How The Grains Used Actually Impact Whiskey's Flavor

In the intricate world of whiskey production, the selection of grains plays a pivotal role in defining and impacting the distilled spirit's final flavor profile. Whiskey can be made with rye, wheat, corn, and barley, and the way these ingredients are combined results in a distinctly unique flavor. To dive further into this topic, Tasting Table spoke with Colby Frey, a seasoned whiskey farmer and the co-founder of Frey Ranch Distillery.

Frey emphasizes how each different grain contributes uniquely to whiskey's taste. For instance, Frey said, "Rye is a little spicier, corn lends a sweetness, and wheat imparts a creamy mouthfeel." And, Malted barley, interestingly, can remind you of pastries. Frey adds how this nuanced understanding of grain flavors allows distillers to experiment with different mash bills, much like a chef fine-tuning a recipe. Specific combinations of grains in mash bills allow for whiskeys to range widely in taste and character.

One thing to note is that rye whiskeys, at least in the U.S., must be made with at least 51% rye. The other 49% is up to the whiskey distiller. "The fun part about whiskey is appreciating how vast and diverse the category has become," Frey added. The key to a diverse and rich world of whiskey is experimentation, starting with the mash bill and the choice of grains used.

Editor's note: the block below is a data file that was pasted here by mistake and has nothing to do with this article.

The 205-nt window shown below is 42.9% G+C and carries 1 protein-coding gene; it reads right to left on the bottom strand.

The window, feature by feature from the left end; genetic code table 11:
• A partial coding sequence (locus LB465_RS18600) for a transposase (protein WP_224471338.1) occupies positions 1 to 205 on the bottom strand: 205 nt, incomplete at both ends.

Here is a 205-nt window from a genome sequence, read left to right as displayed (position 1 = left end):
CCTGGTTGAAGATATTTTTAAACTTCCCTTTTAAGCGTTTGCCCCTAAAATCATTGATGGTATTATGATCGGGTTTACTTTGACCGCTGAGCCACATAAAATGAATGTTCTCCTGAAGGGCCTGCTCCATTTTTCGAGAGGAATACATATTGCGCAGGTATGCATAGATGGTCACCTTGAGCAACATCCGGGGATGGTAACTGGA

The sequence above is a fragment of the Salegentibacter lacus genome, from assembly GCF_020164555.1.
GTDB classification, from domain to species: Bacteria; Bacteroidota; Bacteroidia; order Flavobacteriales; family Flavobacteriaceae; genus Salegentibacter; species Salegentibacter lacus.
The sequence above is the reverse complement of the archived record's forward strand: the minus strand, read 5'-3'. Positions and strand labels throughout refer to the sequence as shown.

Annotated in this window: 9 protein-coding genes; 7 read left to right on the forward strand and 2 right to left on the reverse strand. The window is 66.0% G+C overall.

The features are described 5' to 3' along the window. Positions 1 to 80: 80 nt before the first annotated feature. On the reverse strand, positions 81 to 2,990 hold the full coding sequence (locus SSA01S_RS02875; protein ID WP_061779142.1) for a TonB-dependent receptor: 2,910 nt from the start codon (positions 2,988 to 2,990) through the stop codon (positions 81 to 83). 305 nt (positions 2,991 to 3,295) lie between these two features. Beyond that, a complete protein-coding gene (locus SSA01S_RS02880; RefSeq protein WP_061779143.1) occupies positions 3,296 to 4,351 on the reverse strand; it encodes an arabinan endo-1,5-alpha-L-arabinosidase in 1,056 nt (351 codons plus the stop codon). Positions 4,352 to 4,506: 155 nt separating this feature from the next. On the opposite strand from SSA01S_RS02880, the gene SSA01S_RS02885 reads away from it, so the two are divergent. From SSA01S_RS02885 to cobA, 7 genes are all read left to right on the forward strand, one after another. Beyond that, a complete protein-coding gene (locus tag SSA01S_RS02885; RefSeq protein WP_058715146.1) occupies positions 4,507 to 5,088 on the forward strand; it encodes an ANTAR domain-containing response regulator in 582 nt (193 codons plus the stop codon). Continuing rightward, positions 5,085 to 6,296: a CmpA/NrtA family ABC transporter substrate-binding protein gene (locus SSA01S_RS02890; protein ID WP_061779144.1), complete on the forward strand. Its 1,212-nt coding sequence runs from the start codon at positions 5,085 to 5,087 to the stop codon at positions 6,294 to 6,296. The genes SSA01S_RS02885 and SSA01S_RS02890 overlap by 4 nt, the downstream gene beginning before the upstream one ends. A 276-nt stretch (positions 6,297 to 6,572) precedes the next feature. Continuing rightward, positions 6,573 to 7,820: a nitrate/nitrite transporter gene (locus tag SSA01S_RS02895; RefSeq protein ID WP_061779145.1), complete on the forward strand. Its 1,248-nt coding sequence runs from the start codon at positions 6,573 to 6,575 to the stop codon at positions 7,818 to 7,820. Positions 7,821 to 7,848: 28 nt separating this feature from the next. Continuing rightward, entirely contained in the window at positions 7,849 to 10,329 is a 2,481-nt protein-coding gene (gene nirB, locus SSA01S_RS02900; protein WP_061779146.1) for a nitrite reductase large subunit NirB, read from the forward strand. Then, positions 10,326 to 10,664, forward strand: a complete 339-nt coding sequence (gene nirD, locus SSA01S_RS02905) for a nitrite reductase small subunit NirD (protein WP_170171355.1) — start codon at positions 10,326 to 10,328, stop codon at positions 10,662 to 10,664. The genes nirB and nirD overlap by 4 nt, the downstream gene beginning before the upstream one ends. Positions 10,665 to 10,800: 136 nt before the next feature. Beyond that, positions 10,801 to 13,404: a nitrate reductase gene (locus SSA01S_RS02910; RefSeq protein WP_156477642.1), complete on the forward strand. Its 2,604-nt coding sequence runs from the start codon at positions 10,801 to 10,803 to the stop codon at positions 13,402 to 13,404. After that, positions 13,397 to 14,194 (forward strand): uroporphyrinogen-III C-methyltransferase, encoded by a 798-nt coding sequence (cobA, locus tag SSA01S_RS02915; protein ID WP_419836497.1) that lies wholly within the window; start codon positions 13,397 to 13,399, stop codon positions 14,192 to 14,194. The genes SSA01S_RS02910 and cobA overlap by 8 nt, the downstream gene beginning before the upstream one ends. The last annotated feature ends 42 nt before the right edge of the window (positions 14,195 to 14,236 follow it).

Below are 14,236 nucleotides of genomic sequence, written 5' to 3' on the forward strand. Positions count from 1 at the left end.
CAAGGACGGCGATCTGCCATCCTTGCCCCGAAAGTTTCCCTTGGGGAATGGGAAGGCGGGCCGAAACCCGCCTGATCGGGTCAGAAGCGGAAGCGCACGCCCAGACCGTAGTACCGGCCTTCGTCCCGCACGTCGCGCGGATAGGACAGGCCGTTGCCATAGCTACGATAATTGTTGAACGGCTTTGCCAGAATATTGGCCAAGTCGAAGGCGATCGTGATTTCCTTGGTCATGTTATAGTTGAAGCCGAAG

Each bottle of whiskey tells a story

Whiskey's appeal reflects its flavors, and each bottle tells a story. "As a farmer, I'm fascinated by the different whiskey-producing regions around the world — and how they tap into the local agriculture and use the climate to their advantage," Colby Frey observed. Whiskey is intrinsically linked to the environment and land from which it springs. However, this bond also exposes whiskey production to the whims of climate change.

Whiskey farmers and makers must adjust as climate change affects their crops, such as wheat and barley. In July 2023, The Guardian reported how farmers across the United Kingdom experienced fewer dry days than usual, leading to waterlogged soil and difficult grain harvesting conditions. Rising temperatures can also negatively impact wheat production. Ending on a more positive note, Frey advocates an adventurous spirit for whiskey enthusiasts: "As a consumer, you get to enjoy figuring out what you like best — and the surest way to do that is to keep an open mind and experiment."